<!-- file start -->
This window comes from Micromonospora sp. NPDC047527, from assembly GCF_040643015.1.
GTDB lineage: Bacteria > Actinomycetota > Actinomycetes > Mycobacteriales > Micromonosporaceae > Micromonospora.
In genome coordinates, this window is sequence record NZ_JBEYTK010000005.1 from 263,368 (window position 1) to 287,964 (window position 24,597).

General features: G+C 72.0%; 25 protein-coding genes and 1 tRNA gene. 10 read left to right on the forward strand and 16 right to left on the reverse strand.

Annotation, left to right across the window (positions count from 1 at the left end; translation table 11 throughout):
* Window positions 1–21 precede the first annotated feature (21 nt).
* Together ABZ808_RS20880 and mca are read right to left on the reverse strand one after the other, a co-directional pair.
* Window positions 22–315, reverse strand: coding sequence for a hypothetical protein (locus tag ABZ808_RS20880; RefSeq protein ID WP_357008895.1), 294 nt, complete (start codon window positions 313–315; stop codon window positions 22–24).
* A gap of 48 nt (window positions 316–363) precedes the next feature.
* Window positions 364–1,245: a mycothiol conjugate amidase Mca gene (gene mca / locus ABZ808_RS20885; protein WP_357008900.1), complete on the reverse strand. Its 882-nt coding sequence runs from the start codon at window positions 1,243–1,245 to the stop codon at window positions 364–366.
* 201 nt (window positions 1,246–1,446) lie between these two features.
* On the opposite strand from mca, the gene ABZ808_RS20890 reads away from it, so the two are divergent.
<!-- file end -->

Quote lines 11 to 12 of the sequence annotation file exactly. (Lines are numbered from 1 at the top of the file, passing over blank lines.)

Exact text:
* 201 nt (window positions 1,246–1,446) lie between these two features.
* On the opposite strand from mca, the gene ABZ808_RS20890 reads away from it, so the two are divergent.